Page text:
by Martin Bradley

Part 1:
The Life of Nichiren


Nichiren Daishōnin was born on the 16th of the second month of the first year of Jō.ō (1222 CE) and died on the 13th of the tenth month in the fifth year of Kō.an (1282 CE). He is the founder of the Nichiren Shōshū School and is understood by Nichiren Shōshū believers to be the original Buddha of the final phase of the Dharma of Shākyamuni (mappō).

He was born in the fishing village of Kominato in the Tōjō district of the Awa province – the present-day village of Kominato in the Chiba Prefecture. His father was Mikuni no Taifu; his mother was called Umegikunyo, and they were said to have led a humble existence along the seashore. As a child he was called Zennichi Maro. At the age of twelve, he entered Seichōji Temple under the instruction of the Venerable Dōzen, who gave him the name of Yaku’ ō Maro. At about the same time, Nichiren made a vow to the Bodhisattva Kokūzō that he would become the wisest man in Japan. He took sage-like orders when he was sixteen and was renamed Zeshōbō Renchō. He then left for Kamakura for further studies. Three years later he came back to the Seichōji Temple and left again almost immediately for Kyōto, in order to study and practise the dharma gateways of the Tendai School on Mount Hiei. More precisely, it was at the Onjōji Temple, the Tennōji Temple, and on Mount Kōya where he studied the doctrinal significance of each and every school, as well as reading through all the sutras and other Buddhist writings.

When he was thirty-one, he left Mount Hiei and returned to Seichōji Temple. On the morning of April 28th 1253, in the Hall of Holding to the Buddha (Jibutsutō) in the All Buddhas Monastic Residence (Shobutsubō) of the Seichōji Temple, in front of the whole assembly Nichiren announced his fourfold criterion – “Those who bear in mind the formula of the Buddha Amida (Amitābha) (Nembutsu) bring about the hell of incessant suffering. The school of watchful attention (Zen) is the work of the Great Demon of the Sixth Heaven. The Tantric (Shingon) school entails the ruin of the state, and the Ritsu School are the robbers of the land.” He also announced that all sentient beings could be saved by the recitation of Nam Myōhō Renge Kyō. When Tōjō Kagenobu the local ruler, who was a follower of Nembutsu – the people who bear in mind the formula of the Buddha Amida (Amitābha) – heard this, he flew into a rage and tried to have Nichiren arrested. However, the Venerables Jōken and Gijō, acting as guides, were able to organise his escape, and he made his way back to Kominato.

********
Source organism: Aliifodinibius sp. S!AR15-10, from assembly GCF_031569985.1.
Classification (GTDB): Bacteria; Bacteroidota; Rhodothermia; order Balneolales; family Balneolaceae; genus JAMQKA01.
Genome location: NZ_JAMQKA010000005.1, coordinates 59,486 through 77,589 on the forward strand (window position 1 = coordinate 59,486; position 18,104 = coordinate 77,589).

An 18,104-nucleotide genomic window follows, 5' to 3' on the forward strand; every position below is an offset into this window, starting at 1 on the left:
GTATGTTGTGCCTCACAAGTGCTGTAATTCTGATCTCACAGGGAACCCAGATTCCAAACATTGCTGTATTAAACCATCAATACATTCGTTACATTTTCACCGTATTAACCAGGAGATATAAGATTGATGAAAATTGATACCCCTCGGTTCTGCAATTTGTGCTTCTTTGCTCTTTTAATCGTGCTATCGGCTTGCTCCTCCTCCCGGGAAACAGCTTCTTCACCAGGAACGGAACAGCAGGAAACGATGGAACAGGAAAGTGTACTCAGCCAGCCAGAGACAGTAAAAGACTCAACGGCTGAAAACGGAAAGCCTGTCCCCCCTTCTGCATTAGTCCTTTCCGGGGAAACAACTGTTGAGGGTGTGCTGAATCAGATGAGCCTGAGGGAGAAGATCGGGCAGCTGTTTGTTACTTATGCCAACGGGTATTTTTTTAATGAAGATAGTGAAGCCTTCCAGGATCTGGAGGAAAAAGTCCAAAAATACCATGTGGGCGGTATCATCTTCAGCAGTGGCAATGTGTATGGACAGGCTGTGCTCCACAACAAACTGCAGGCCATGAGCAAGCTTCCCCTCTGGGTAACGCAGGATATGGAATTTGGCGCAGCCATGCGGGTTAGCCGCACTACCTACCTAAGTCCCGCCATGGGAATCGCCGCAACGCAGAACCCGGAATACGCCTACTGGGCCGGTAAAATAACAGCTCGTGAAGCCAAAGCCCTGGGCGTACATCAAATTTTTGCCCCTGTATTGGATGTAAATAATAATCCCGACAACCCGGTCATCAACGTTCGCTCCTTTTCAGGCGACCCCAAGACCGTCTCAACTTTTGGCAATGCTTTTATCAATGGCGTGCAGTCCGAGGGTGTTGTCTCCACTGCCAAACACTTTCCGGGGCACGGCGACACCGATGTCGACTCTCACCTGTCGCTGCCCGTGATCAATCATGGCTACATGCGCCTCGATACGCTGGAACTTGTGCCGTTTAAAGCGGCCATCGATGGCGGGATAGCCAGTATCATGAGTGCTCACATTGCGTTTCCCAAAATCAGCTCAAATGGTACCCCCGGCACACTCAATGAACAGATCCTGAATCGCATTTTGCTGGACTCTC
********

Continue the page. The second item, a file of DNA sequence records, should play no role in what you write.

After taking leave of his parents, he embarked upon his life’s destiny of propagating his teaching. He began his mission in Nagoe no Matsubatani outside Kamakura, where he had built a hermit’s cottage. At that period, he converted numerous people who became his disciples and supporters. In the eleventh month of the fifth year of Kenchō (1253), he was visited by a monk from Mount Hiei called Jōben, who was later to become Nisshō, one of the six elder monks. In 1258, on a visit to the Iwamoto Jissōji Temple, the then thirteen-year-old Nikkō Shōnin became his disciple and was to remain so, until he became the second patriarch after the Daishōnin’s demise in 1282. Among the other disciples, there was Toki Jōnin who was a samurai attached to the Shogunate, as well as other samurai, such as Shijō Kingo, Soya Kyōshin, Kudō Yoshitaka, and the two Ikegami brothers Munenaka and Munenaga.

On the 16th day of the seventh month of the first year of Bun.ō (1260), Nichiren, as a result of the good offices of Yadoya Nyūdō, was able to have his well-known Thesis on Securing the Peace of the Realm through the Establishment of the Correct Dharma  (Risshō Ankoku ron)handed over to the regent Hōjō Tokiyori. The argument of this thesis is that if the correct Buddha teaching were established instead of the incomplete doctrines of the time, then the whole country would find peace and stability.

That same year, on the night of the 27th of the eighth month, the followers of Nembutsu and the Shogunate organised an attack on Nichiren’s hermitage at Matsubatani. Fortunately, he was able to escape harm and moved to the estate of Toki Jōnin. On the 12th day of the fifth month of the first year of Kōchō (1261), under the orders of the Shogunate, Nichiren was exiled to the Izu Peninsula. His disciple Nikkō Shōnin, and Funamori Yasaburō and his wife accompanied him and were constantly in attendance. One year and nine months later, he was pardoned, and returned to Kamakura.